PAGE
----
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Honda Restates Earnings After Airbag Recall Costs Increase

Honda Motor Co. restated its financial results for the fiscal year ended in March, to account for additional costs to cover an expanded recall of cars equipped with Takata Corp. airbags. The automaker said it revised its operating profit to 606.88 billion yen ($4.92 billion) under U.S. accounting standards, from 651.68 billion yen stated in April. The new figure represents a 19 percent decline from the previous year.
Source: Reuters

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GM to Take $600M 2Q Charge for Venezuela Operations

General Motors Co. said Thursday it expects to take a $600 million special item charge against second quarter earnings as it further devalues its Venezuela operations. The automaker, in a call with analysts and investors, said the charge stems from changing the way it determines the exchange rate in Venezuela amid current economic conditions in the South American country. “Despite the significant challenges in Venezuela, this market continues to be very important to us,” said Tom Timko, GM vice president, controller and chief accounting officer. GM also took special charges and devalued its Venezuelan operations in 2013 and 2014.
Source: The Detroit News
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Suzuki Says Four-Year Effort to End VW Pact Is Coming to an End

Suzuki Motor Corp.’s four-year effort to end a failed partnership with Volkswagen AG is reaching an end, though the outcome remains uncertain. Arbitration proceedings on the Japanese carmaker’s effort to force VW to sell back a 19.9 percent stake have been concluded, and the companies are now awaiting the ruling, Suzuki President Osamu Suzuki told investors on Friday. Volkswagen and Suzuki have been in arbitration since November 2011 following the breakdown of a deal brokered in 2009 by Osamu Suzuki and Ferdinand Piech, VW’s former chairman.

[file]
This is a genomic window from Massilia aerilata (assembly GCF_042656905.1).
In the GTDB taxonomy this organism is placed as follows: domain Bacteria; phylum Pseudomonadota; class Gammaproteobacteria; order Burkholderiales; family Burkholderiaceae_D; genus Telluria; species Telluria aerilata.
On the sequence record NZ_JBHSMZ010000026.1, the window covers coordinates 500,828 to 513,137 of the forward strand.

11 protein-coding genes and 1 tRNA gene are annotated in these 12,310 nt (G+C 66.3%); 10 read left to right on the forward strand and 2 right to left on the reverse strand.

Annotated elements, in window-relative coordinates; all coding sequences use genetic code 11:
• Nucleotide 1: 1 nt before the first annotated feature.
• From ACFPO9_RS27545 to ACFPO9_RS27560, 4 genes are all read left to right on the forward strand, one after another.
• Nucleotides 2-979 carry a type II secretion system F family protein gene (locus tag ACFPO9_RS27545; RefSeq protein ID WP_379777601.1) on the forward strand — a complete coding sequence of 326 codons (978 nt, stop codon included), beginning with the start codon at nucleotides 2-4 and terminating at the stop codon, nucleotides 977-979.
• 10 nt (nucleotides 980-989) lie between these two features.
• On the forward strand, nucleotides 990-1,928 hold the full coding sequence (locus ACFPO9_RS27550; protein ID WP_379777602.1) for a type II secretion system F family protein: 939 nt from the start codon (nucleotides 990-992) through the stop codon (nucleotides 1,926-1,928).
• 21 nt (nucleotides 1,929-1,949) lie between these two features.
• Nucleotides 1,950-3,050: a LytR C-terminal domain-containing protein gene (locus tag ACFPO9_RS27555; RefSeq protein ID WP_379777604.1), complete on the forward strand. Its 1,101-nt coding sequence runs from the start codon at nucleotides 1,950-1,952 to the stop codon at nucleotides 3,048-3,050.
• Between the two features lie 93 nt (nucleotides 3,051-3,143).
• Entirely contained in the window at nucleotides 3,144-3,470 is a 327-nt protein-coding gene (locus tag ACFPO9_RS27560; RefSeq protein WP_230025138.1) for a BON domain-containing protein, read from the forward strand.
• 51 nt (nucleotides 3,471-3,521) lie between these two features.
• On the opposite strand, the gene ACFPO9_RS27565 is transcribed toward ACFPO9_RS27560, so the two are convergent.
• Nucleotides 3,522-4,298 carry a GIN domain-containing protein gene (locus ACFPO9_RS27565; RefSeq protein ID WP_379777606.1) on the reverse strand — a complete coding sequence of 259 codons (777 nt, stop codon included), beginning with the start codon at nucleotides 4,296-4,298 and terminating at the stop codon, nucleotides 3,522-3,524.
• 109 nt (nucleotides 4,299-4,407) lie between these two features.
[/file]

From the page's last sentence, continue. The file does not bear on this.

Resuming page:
Source: Bloomberg
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One Third Of Motorists Believe MPG Ratings Are Wrong

“Your mileage may vary,” has become something of a modern-day catchall phrase for verbal waffling. It’s as perfect as any disclaimer ever to be crafted by corporate lawyers, and is indicative of the pervasive attitude that today’s cars rarely even come close to attaining their estimated fuel economy. In fact, according to a recent survey conducted by AAA in Orlando, Fla., one-third of all Americans believe their vehicles’ EPA ratings to be inaccurate as far as “real world” driving is concerned. But is this a case of inaccurate ratings or owners driving their vehicles without regard for maximizing their mileage?
Source: Forbes
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Alfa Romeo Launches US Comeback After 20 Years

After a 20-year absence from the American market, Alfa Romeo is back and looking to draw in an entirely new generation of buyers, starting with the new Giulia sedan it introduced in Milan, Italy on Wednesday. The sleek four-door, which will reach showrooms in the U.S. and other parts of the world early next year, takes aim at such dominant luxury competitors as the BMW 3-Series, Audi A4 and Mercedes-Benz C-Class. Alfa Romeo abandoned the U.S. market in 1995, the victim of sharply declining sales which many analysts blamed on both ongoing quality problems and increased competition from European luxury brands.
Source: CNBC
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Quotable
"NADA and its members do not believe there is any place for discrimination in the marketplace, so we will continue to encourage the adoption of the NADA Fair Credit Compliance Policy and Program because it is the most-effective way of minimizing the potential for fair credit risk under ECOA."

   
-- NADA in a statement on the Supreme Court's decision on disparate impact under the Fair Housing Act, Automotive News, June 25